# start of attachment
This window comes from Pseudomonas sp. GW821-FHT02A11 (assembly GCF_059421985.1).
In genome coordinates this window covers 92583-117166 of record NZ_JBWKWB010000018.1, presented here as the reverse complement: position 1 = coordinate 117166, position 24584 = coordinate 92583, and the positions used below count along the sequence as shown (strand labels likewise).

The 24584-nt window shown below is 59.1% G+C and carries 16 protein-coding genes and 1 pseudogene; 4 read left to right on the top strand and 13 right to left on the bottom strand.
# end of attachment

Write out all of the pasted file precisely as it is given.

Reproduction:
This window comes from Pseudomonas sp. GW821-FHT02A11 (assembly GCF_059421985.1).
In genome coordinates this window covers 92583-117166 of record NZ_JBWKWB010000018.1, presented here as the reverse complement: position 1 = coordinate 117166, position 24584 = coordinate 92583, and the positions used below count along the sequence as shown (strand labels likewise).

The 24584-nt window shown below is 59.1% G+C and carries 16 protein-coding genes and 1 pseudogene; 4 read left to right on the top strand and 13 right to left on the bottom strand.